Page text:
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Round bales on a foggy winter morning

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Black-capped chickadee in a lake-effect snow storm

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Hilltop panoramic view of farms and woodlands

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American crow foraging on waste grain

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Morning sunlight on the Chenango River 

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Red-bellied woodpecker feasting on a commercial suet block

Photos by NB Hunter. © All Rights Reserved.

Grosbeaks!

The spring songbird migration coincides with with the explosion of floral and vegetative growth in deciduous trees and shrubs. It’s a thrilling dynamic and wonderful time of year to become immersed in the great outdoors!

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New foliage on a maple in early May

Change is rapid, every day a new palette, and “here today, gone tomorrow” describes my experience with many migrating songbirds. Two days ago there were vibrant colors and sweet songs everywhere. Rose-breasted Grosbeaks were low and at the feeders, Baltimore Orioles high above, foraging in the tree canopies.

Cornell, on its “All About Birds” website, describes the Rose-breasted Grosbeak as an “exclamation mark” at feeders. So true – for the brilliant male! However, females are easily overlooked or miss-identified, especially when the huge bill isn’t clearly visible.

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I was amused to see that a bird with a massive, seed- and fruit- crunching bill would be interested in the smallest of seeds at the openings of the goldfinch tube feeder.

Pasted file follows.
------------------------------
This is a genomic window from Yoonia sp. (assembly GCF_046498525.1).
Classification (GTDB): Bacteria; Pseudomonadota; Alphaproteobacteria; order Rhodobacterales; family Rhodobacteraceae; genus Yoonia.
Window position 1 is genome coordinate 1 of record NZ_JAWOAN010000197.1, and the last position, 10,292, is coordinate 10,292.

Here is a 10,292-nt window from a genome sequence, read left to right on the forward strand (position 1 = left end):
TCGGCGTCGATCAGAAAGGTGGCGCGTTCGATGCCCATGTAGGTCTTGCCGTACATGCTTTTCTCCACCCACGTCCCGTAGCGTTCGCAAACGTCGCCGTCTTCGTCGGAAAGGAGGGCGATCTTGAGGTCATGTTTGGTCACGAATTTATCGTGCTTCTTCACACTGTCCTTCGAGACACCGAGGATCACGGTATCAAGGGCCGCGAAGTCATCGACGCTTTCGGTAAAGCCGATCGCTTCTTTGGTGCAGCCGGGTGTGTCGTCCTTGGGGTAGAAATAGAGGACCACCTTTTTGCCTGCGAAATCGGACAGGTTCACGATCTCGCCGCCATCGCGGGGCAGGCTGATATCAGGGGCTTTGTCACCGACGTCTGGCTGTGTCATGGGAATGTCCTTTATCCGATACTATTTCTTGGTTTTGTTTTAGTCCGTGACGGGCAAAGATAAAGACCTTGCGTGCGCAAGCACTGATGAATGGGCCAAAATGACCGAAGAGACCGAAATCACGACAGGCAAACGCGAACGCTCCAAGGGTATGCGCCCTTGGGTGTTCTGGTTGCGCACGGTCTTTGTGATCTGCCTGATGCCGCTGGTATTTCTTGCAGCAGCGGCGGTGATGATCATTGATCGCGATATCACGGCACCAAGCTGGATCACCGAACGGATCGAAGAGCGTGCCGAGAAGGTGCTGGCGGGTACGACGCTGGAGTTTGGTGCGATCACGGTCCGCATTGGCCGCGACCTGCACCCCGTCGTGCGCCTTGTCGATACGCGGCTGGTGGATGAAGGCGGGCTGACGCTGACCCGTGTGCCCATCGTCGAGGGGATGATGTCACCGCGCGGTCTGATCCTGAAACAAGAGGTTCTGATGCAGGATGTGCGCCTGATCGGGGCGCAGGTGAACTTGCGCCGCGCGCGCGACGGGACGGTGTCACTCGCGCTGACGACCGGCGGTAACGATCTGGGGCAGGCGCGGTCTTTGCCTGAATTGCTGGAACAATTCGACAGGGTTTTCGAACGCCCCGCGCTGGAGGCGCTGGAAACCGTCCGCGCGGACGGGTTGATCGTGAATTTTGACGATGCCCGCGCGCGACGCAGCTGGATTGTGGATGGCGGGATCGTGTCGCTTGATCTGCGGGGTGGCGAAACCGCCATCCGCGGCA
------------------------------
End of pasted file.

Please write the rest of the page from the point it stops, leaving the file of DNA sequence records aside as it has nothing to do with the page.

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Some of these grosbeaks will remain while others will continue their northerly migration and search for summer nesting habitat. The low woody vegetation of young forests and forest edges is their target.

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Photos by NB Hunter. © All Rights Reserved.

 

Tufted Titmouse in Morning Sun

This morning was calm, clear and very cold, so I wasn’t surprised to see a few songbirds perching in the morning sun with their feathers fluffed up for added insulation.

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Tufted Titmouse coping with the cold on a winter morning

Photo by NB Hunter. © All Rights Reserved.

 

Shades of Red

I heard a Northern Cardinal singing this morning – a first for 2015. With another foot of snow and another week of subfreezing temperatures in the weather forecast, that was a most welcome sound! The early singing was a response to increasing daylight and perhaps our current heat wave – the temperature was all the way up to 24 degrees F at dawn. The songs, vivid colors, compatibility with humans and human habitats – there are many things to like about cardinals. The value added to a winter landscape is immeasurable.

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This is not a scene that would have been familiar to Native Americans and early settlers. One hundred years ago cardinals were recorded in just 2 of the 62 counties in New York state. Now, they are widespread throughout the state and eastern U.S.; they even range into southern Canada. Deep snow is limiting for these ground foragers, as are long cold spells where the average minimum temperature is 5 to 10 degrees F. Countering these limiting factors are human-altered landscapes and the cardinal-friendly habitat associated with them. Abandoned farmland, forest openings and edges, residential plantings of small trees and shrubs, and supplemental feeding (especially sunflower seeds and similar foods) have all contributed to the widespread success of cardinals. Their range expansion has paralleled that of humans.

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Photos by NB Hunter. © All Rights Reserved.